It is an absolutely personal ballet of realism and abstraction that Wood performs: a heightened form of perception that turns figurative painting into a peculiar form of disfiguration. It’s color field painting by the way of Le Douanier Rousseau

Wood’s complex dance between abstraction and figuration is made even richer by his use of various techniques such as gouache, colored pencil and collage on paper, often adopted in the very same work. Wood is not interested in the shiny, photogenic rhetoric of sports. He could not be more distant from Andreas Gursky’s hypervisibility or from Paul Pfeiffer’s televised gaze, just to mention two artists who have recently devoted entire bodies of work to the world of sports. Wood’s optical tours de force rely on a much slower and more intimate technique. The genesis of each work of his is, in fact, extremely stratified. The artistic process is staged through a complex system of different steps, and is developed by combining drawing, handmade photocollage, and painting. Each of these techniques can give birth to a different work of the same subject, and in its various incarnations the same subject can serve as the source material for another work, so that the artist, for example, while painting, will no longer look at the original source image-being a baseball card or a stock imagebut will instead depart from his own first hand material, that can be a photocollage, a drawing or painting. Take, for instance, Daisuke Matsuzaka (2007), a portrait of the Japanese baseball player. Wood first explored this subject in a work on paper, realized with pencil and watercolors. In the original watercolor one can easily see a large water spot right behind the athlete’s figure. When Wood decided to make a painting of the same subject, he used the watercolor and not the original photograph as a source image, and he ended up reproducing on canvas the large water stain from the watercolor, just behind the player’s left shoulder.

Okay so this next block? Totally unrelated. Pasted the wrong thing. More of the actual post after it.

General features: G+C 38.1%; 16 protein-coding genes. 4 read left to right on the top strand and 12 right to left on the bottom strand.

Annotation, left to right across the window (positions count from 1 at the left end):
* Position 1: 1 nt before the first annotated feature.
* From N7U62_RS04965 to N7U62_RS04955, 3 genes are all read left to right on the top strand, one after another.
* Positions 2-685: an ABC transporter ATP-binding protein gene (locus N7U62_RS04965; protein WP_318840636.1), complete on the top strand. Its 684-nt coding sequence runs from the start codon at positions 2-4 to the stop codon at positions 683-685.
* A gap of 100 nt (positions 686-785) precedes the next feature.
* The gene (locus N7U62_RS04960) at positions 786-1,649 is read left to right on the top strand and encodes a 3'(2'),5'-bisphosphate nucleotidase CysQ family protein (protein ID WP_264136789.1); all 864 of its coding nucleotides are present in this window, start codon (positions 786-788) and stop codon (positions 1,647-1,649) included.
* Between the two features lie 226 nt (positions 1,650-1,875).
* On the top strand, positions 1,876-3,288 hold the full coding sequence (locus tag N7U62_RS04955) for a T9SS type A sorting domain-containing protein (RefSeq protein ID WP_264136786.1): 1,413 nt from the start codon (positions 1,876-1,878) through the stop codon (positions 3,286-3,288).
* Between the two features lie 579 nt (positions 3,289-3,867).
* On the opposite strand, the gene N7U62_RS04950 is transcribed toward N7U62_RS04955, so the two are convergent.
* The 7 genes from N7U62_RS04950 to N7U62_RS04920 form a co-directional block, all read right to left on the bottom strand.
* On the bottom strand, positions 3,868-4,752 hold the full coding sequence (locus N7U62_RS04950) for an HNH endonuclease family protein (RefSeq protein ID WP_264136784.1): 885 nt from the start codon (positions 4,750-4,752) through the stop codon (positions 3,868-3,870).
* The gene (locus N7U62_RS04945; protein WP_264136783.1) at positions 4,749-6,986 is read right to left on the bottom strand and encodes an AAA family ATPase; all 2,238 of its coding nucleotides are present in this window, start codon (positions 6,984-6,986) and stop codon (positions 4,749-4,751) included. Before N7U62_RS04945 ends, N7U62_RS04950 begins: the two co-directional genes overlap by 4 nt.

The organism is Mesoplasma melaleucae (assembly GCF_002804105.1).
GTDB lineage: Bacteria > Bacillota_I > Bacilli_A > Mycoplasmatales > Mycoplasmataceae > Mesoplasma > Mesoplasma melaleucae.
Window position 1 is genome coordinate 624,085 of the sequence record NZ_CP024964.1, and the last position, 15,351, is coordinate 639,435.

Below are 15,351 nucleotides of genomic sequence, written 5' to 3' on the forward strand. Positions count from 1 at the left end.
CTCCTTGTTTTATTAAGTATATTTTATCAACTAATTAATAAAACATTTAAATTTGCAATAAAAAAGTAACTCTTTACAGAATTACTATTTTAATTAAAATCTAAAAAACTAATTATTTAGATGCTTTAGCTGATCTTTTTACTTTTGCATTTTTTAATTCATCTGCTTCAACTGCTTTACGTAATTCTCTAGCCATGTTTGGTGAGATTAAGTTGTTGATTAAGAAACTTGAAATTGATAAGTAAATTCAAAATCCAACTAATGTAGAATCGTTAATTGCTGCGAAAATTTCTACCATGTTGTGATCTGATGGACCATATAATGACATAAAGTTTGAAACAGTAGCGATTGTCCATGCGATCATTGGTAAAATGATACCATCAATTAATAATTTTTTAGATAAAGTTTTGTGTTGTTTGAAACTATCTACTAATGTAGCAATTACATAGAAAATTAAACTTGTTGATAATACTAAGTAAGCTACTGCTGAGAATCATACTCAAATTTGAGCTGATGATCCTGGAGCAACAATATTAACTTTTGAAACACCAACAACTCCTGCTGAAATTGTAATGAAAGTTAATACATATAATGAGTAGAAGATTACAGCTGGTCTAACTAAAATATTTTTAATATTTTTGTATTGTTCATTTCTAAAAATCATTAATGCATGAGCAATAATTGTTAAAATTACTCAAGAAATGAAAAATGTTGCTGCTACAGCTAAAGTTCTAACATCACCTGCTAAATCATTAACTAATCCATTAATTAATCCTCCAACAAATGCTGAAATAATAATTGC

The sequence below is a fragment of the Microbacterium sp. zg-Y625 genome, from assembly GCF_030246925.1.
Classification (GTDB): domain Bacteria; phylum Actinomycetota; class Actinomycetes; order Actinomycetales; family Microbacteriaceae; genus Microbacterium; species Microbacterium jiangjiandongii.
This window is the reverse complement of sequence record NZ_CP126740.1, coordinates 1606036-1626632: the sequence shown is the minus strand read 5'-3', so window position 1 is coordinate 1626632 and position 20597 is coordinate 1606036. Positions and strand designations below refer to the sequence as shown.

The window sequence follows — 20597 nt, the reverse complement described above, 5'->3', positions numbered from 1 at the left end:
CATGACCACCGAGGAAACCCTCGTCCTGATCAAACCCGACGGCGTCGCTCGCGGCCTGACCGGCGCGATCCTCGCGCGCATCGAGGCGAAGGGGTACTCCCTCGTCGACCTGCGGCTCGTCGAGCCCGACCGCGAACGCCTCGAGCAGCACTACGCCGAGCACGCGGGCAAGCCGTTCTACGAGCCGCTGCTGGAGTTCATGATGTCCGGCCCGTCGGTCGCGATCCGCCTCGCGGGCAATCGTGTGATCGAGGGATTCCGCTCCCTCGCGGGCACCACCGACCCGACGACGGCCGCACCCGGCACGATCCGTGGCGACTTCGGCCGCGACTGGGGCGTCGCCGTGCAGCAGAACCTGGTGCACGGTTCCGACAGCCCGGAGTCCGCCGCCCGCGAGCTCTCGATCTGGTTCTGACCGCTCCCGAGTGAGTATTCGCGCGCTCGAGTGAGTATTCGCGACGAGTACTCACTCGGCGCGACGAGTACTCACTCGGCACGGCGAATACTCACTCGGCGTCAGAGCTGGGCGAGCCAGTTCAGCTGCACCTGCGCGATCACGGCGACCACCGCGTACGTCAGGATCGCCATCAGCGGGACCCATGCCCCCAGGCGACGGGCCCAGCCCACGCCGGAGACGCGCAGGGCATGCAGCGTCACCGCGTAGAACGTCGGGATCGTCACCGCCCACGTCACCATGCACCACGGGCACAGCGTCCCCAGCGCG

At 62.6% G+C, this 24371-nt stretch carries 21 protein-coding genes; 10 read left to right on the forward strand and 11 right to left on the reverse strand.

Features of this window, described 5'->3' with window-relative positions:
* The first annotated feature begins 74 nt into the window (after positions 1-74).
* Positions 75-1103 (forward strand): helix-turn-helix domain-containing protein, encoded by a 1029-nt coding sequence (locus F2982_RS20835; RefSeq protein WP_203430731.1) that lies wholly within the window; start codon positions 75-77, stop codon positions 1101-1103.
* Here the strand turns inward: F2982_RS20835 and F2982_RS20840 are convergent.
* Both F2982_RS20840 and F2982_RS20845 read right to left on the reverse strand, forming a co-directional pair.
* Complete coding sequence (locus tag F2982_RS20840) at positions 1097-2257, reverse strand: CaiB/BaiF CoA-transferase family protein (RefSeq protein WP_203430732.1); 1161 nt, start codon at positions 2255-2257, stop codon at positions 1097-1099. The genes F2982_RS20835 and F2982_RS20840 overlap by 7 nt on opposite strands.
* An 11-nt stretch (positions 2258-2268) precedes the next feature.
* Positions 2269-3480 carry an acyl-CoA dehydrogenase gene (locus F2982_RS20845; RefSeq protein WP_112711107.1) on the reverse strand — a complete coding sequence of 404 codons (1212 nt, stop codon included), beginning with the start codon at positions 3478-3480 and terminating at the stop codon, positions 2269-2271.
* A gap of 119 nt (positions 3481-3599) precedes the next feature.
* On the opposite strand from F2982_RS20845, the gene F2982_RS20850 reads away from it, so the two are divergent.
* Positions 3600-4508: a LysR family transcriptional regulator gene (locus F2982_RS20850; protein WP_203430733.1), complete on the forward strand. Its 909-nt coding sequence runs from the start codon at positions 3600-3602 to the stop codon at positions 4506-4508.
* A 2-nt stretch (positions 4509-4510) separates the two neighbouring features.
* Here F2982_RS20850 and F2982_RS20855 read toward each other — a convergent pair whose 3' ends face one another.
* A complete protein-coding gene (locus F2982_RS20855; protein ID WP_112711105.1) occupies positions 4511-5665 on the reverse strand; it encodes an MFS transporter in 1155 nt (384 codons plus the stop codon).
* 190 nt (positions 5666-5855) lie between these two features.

This attention to detail is typical of Wood’s approach to painting. After all, his fascination with sports could be not just a matter of private obsessions, but also an attraction for an enclosed, complete system that allows him to explore small variations and lateral movements. As the complex construction of his paintings suggest, Wood is a structuralist: he is interested in the ways different parts and details can be combined to create a whole